PARKLAND, Fla. — A heavily armed teen barged into his former high school about an hour northwest of Miami on Wednesday, opening fire on terrified students and teachers and leaving a death toll of 17 that could rise even higher, authorities said.
Students huddled in horror in classrooms and closets, with some of them training their cellphones on the carnage, capturing sprawled bodies, screams, and gunfire that began with a few shots, then more and more. The dead included students and adults; some were shot outside the school and others inside the three-story building.
The gunman, armed with a semi-automatic AR-15 rifle, was identified as Nikolas Cruz, 19, who had been expelled from the school, authorities said. He began his shooting rampage outside Marjory Stoneman Douglas High School in this suburban neighborhood shortly before dismissal time around 2:40 p.m. He then went inside and proceeded down hallways he knew well, firing at students and teachers who were scurrying for cover, the authorities said.
“Oh my God! Oh my God!” one student yelled over and over in one video circulating on social media, as more than 40 gunshots boomed in the background.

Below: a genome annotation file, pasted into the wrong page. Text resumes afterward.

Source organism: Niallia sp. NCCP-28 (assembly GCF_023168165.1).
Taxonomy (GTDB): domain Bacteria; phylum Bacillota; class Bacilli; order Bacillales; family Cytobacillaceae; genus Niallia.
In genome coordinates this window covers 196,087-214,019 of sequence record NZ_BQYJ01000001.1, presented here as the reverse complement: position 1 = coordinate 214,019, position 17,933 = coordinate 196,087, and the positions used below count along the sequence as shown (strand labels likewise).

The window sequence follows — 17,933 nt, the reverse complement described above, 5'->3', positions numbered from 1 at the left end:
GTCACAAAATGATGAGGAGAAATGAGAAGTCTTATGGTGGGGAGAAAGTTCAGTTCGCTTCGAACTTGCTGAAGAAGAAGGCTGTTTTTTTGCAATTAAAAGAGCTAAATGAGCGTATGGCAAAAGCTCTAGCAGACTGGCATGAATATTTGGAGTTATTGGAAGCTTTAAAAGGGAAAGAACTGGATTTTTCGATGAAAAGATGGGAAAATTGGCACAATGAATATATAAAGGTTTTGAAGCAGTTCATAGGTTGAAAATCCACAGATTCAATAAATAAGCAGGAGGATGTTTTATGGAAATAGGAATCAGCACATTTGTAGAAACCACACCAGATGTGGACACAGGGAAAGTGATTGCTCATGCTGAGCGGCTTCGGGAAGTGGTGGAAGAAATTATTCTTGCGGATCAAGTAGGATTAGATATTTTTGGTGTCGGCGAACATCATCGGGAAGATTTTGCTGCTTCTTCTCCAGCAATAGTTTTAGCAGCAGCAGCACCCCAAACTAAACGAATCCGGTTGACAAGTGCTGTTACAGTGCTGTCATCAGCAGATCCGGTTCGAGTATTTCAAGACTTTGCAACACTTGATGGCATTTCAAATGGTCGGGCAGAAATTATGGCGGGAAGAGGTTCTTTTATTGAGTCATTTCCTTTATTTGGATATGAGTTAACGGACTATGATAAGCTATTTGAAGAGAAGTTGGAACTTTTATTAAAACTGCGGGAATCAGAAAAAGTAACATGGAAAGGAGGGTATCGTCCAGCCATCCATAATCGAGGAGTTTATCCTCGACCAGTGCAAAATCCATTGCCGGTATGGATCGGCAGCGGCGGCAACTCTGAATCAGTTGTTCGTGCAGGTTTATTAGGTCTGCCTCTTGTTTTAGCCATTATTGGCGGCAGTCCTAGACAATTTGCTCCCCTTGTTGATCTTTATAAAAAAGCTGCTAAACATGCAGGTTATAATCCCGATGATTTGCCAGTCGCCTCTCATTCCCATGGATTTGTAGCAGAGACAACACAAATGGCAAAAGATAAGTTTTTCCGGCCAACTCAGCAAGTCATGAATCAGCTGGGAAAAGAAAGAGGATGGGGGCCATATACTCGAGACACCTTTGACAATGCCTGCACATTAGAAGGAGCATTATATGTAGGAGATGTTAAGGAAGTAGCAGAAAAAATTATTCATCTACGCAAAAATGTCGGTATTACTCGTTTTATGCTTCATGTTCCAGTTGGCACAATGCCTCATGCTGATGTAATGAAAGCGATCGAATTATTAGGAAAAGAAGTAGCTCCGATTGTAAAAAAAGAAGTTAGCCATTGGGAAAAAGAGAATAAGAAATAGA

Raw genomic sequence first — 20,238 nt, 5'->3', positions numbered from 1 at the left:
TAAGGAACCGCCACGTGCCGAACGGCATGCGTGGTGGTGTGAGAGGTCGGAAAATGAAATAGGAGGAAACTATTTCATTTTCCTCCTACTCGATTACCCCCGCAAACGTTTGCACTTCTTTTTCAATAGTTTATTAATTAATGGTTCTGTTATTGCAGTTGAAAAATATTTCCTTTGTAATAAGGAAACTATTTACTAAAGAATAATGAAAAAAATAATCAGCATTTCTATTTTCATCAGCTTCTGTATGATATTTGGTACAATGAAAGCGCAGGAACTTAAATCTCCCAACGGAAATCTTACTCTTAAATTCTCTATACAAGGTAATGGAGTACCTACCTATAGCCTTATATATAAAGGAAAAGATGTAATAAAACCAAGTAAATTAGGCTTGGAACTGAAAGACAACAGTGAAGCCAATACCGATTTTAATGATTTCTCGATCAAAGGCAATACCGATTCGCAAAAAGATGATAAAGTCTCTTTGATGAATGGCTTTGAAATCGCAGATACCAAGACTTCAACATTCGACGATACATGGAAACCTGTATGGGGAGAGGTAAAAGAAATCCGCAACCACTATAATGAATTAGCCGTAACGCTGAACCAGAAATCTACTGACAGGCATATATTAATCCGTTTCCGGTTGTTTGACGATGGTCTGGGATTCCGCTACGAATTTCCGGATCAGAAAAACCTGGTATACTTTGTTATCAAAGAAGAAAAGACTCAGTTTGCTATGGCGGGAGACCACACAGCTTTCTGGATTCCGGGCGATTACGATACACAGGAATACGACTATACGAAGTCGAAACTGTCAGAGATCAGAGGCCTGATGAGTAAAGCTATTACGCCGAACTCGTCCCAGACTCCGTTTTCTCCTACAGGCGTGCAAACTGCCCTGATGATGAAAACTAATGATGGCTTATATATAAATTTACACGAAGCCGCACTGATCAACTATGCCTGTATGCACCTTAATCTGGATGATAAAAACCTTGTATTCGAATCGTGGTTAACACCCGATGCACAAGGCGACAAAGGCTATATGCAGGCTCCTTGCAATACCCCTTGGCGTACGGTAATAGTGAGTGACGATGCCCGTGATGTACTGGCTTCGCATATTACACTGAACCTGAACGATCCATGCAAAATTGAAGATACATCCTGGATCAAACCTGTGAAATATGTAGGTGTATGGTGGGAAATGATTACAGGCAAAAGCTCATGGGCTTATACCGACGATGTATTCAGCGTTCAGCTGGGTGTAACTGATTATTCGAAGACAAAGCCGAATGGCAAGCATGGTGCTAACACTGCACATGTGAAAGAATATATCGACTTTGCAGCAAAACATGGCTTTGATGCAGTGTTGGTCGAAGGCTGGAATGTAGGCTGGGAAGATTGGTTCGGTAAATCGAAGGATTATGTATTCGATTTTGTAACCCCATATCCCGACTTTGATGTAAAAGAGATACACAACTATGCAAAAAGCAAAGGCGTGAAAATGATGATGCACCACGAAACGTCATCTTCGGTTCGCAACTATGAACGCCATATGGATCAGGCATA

By the end of the rampage, Cruz had killed 12 people inside the school and three outside it, including someone standing on a street corner, Broward County Sheriff Scott Israel said. Two more victims died of their injuries in hospitals. The aftermath at the school was an eerie shrine, with chairs upended, a computer screen shattered with bullet holes, and floors stained with blood.
“This is catastrophic,” said Israel, who has three children who graduated from the high school. “There really are no words.”
It was the nation’s deadliest school shooting since a gunman attacked the Sandy Hook Elementary school in Newtown, Conn., in 2012, killing 20 students and six teachers.
Cruz was arrested in Coral Springs, a neighboring city, about an hour after fleeing the shootings, authorities said. He had slipped out of the building by mixing in with crowds of students. In addition to the rifle, Israel said, Cruz had “countless magazines.”
The gunman had clearly prepared for the attack, Senator Bill Nelson of Florida said in an interview after speaking to the FBI. “The shooter wore a gas mask, had smoke grenades, and he set off the fire alarm so the kids would come out of the classrooms,” said Nelson, citing details he learned from the FBI. Several students said they found it strange to hear the alarm, because they had had a fire drill earlier in the day.